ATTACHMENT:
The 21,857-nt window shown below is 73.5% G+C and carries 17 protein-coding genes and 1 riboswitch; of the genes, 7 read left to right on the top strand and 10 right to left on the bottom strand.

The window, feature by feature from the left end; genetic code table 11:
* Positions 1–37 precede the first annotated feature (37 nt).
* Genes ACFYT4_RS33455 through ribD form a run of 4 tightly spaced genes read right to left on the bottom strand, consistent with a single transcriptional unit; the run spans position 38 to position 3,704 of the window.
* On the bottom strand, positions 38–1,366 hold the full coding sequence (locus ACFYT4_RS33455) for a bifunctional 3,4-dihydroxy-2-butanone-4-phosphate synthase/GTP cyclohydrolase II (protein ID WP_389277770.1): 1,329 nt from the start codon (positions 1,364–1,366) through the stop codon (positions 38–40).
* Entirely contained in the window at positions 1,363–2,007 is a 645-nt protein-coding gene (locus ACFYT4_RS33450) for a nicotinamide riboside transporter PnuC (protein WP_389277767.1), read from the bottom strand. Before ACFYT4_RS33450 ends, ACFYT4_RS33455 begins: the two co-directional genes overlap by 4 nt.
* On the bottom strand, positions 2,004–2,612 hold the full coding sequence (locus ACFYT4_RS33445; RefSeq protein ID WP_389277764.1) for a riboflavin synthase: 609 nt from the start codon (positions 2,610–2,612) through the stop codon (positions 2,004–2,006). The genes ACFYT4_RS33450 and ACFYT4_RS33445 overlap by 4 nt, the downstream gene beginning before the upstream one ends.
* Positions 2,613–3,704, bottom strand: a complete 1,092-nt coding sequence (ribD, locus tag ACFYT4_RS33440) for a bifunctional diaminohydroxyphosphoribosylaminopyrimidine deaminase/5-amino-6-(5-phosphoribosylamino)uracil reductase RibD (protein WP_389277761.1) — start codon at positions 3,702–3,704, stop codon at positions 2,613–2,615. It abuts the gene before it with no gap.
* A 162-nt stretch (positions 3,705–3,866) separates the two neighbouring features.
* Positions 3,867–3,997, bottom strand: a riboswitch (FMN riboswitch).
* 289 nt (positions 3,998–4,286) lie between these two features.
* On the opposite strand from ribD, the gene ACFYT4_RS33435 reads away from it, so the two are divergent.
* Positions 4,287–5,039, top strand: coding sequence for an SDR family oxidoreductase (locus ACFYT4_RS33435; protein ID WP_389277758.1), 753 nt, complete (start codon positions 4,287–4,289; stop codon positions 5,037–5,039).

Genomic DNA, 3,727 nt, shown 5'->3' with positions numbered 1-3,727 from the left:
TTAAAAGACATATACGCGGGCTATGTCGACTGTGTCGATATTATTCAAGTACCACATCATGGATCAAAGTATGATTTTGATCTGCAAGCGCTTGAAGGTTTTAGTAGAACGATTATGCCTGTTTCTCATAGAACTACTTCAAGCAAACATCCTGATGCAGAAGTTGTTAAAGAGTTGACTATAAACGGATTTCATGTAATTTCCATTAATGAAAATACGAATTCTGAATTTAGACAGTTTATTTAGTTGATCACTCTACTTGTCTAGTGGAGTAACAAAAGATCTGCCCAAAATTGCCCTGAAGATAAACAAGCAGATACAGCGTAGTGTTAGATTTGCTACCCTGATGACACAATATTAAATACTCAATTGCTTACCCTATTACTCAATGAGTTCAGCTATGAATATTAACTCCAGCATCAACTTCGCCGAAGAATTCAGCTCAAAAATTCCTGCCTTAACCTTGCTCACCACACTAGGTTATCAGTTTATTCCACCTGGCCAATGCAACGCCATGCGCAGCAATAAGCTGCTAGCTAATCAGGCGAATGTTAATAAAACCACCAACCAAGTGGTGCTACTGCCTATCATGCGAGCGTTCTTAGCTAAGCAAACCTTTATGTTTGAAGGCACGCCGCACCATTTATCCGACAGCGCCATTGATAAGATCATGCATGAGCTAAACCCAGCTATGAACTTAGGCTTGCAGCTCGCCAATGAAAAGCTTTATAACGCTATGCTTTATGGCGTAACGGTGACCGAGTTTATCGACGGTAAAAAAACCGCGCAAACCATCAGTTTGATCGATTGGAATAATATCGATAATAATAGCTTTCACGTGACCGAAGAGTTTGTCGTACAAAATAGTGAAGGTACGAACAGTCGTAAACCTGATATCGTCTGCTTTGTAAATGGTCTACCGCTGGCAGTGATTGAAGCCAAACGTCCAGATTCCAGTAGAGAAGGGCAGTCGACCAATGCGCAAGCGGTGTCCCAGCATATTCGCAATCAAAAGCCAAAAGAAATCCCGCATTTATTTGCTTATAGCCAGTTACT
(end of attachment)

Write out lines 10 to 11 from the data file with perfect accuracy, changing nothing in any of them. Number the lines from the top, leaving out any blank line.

* Positions 3,867–3,997, bottom strand: a riboswitch (FMN riboswitch).
* 289 nt (positions 3,998–4,286) lie between these two features.